Sour Patch Kids have always been my favourite movie candy (sorry to those who prefer Raisinets or whatever the kids are eating these days). But they can do more than just taste good while your friends are munching popcorn. Here are three surprising reasons to keep a stash handy.
They may help to halt a panic attack
When you feel a panic attack coming on, it’s easy to get caught in a vicious cycle: you notice what’s happening, you become afraid that it will get worse, it does get worse, and repeat. One often-effective way to break the cycle is to start noticing things that exist in the real world. For example: five things you can see, four you can touch, three you can hear, two you can smell, one you can taste.
Sour candy can help to ground you, by providing an intense sensory experience that you can’t ignore. This hack pops up from time to time on TikTok, and therapists say it can definitely be useful in the moment. Stocking up on candy isn’t a substitute for therapy or better coping strategies, though, so make sure you’re taking care your mental health in other ways, too.
They may help to alleviate muscle cramps
If you get cramps when you exercise, especially in the heat, the standard advice is to hydrate better and to make sure you’re getting plenty of electrolytes — including sodium, potassium, calcium, magnesium, and chloride.
That’s good advice for preventing cramps. But once your calf or quad muscle starts to cramp up, how can you relieve that cramp? Research suggests that something strong-tasting can trigger your nervous system to release the cramp. This effect was first noticed in tests of pickle juice. Runners and cyclists have long used the brine as a cramp remedy, and at first scientists assumed that was because of its electrolyte content. But pickle juice works in seconds, faster than fluids or electrolytes can get into the bloodstream.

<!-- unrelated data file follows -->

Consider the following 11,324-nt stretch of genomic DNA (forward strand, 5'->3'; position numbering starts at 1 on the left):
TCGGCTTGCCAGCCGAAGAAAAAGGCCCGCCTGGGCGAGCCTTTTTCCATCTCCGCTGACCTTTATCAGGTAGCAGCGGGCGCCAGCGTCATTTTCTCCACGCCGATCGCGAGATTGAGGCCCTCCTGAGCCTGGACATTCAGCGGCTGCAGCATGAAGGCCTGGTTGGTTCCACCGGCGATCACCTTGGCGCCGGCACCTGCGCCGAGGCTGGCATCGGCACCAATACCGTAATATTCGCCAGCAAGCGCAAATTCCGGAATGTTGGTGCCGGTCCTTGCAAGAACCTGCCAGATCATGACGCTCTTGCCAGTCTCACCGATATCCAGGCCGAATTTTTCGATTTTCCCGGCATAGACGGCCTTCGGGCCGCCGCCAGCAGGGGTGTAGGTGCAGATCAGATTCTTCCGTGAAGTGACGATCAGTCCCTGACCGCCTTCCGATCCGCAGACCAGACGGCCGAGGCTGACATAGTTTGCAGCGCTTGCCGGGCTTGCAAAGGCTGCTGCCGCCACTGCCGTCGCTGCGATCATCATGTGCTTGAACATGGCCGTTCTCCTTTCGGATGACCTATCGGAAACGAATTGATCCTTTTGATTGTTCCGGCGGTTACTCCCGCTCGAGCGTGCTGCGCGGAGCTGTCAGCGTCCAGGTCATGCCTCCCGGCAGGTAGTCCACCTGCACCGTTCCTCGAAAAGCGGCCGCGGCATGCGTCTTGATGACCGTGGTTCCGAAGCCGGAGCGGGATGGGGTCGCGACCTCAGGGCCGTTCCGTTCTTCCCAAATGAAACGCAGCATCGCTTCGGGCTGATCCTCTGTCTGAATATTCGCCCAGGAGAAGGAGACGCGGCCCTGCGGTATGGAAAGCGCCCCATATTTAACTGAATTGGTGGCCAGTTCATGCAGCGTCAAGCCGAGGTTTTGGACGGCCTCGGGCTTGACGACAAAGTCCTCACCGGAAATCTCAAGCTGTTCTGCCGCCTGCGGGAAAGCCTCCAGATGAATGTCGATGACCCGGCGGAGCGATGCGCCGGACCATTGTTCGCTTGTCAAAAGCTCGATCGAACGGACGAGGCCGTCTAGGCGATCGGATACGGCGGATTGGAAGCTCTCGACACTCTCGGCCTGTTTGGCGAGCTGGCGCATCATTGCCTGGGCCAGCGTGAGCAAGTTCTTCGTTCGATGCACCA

One hypothesis is that pickle juice and other strong-tasting foods trigger TRPV1 receptors, and that interferes with our nervous system in a way that causes it to stop telling our muscles to cramp. To be totally clear, the research on this is mixed, but athletes will swear by their favourite TRPV1 triggers, including foods that are spicy, sour, or otherwise strong-tasting. Mustard, hot peppers, vinegar, and ginger have all been suggested as possible cramp cures. I haven’t seen Sour Patch Kids tested specifically, but if you’re looking for something more portable than pickle juice, I’d give sour candy a try.
They provide quick carbs in the gym
Candy is a great source of intra-workout carbs. (See how that sounds more serious and athletic than “snacking on junk food”?) I always pack Sour Patch Kids in my gym bag when I go to a competition. I can eat them even when I’m too nervous for a real meal, and trading candy with other lifters is a great way to make friends.
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